Perhaps the best memento of the two-day session at Chess Studios is the second Stones EP, "Five By Five" (released August 1964). As the title suggests, this truly R&B record contains five tracks: 'If You Need Me', 'Empty Heart', '2120 South Michigan Avenue', 'Confessin' The Blues', and Chuck Berry's 'Around And Around'. During the sessions the band also recorded their fourth single, 'It's All Over Now', and a couple of tracks that ended up on their second album, "The Rolling Stones No. 2".
In his book The Complete Guide To The Music Of The Rolling Stones James Hector presents a track-by-track review of the "Five By Five" EP. With engineer Ron Malo at the controls and many other legendary hands to shake, the group finally fullfilled a dream. Awestruck? It didn't show.
On 'If You Need Me' (Pickett-Bateman-Sanders) the band dispensed with the horns favoured by Wilson Pickett and Solomon Burke, both of whom covered the song in 1963, but there was no mistaking the song's deep gospel origins, helped along by Ian Stewarts's organ playing.
'Empty Heart' (Nanker Phelge), recorded on the second day of the band's intensive sessions at Chess, was passable R&B, with some impressive harmonica playing by Brian Jones. Basically a jam hinging on a funky R&B bassline, '2120 South Michigan Avenue' (Nanker Phelge) was a musical tribute to Chess Studios - the title was simply the blues Mecca's full adress. Once again, Jones took the lead with some blueswailing harmonica, with some strong competition from Ian Stewart on organ.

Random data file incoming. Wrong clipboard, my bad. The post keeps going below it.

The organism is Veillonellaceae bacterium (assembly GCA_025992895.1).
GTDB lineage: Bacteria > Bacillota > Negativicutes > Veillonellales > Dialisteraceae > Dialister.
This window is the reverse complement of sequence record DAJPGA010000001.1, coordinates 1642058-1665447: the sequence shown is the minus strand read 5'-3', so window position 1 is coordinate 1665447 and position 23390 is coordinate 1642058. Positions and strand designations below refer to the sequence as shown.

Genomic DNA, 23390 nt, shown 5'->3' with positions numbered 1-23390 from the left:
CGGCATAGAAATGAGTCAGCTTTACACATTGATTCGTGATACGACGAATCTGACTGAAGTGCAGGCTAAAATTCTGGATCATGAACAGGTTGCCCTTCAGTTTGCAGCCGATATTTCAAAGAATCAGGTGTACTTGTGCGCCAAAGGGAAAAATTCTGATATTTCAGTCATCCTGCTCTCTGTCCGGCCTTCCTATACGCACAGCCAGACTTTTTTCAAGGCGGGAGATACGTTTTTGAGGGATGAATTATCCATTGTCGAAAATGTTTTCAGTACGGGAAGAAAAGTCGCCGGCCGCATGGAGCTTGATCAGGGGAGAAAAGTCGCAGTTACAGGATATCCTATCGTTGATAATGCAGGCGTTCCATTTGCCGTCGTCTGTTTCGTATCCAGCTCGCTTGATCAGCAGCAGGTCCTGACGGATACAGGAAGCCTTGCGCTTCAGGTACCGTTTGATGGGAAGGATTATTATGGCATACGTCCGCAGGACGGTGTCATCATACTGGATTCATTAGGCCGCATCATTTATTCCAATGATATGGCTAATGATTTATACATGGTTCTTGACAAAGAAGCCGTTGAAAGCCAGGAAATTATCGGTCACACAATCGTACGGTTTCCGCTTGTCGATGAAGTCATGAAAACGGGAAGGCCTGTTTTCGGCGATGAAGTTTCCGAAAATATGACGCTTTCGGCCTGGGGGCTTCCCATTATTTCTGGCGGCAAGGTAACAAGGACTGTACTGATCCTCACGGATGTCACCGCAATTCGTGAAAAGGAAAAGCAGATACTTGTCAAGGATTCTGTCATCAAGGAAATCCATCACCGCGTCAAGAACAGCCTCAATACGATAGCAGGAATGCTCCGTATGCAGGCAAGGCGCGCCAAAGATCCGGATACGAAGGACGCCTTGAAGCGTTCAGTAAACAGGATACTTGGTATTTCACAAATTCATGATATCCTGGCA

Originally an early Forties swing jazz number by pianist Jay McShann and vocalist Walter Brown, 'Confessin' The Blues' was overhauled by Chuck Berry in 1960, from which the Stones took their cue. Having played it regularly since their July 1962 live début, the band were confident with their arrangement, and it showed.
Back in April 1962, a bed room band named Little Boy Blue and the Blue Boys - featuring Mick Jagger, Keith Richards and future Pretty Thing Dick Taylor - posted a tape to Alexis Korner. It included a version of Chuck Berry's 'Around And Around'. Little over two years later, the two first-named were recording at Chess in the presence of Berry himself. Eager to impress the assembled Godheads, the Rolling Stones turned in a tight, near-flawless performance, as Richards revealed himself as a master of Berry's technique. Stu's piano fills lent greater authenticity to the demonstration of R&B, London-style.
Source: James Hector, The Complete Guide To The Music Of The Rolling Stones, Omnibus Press, 1995.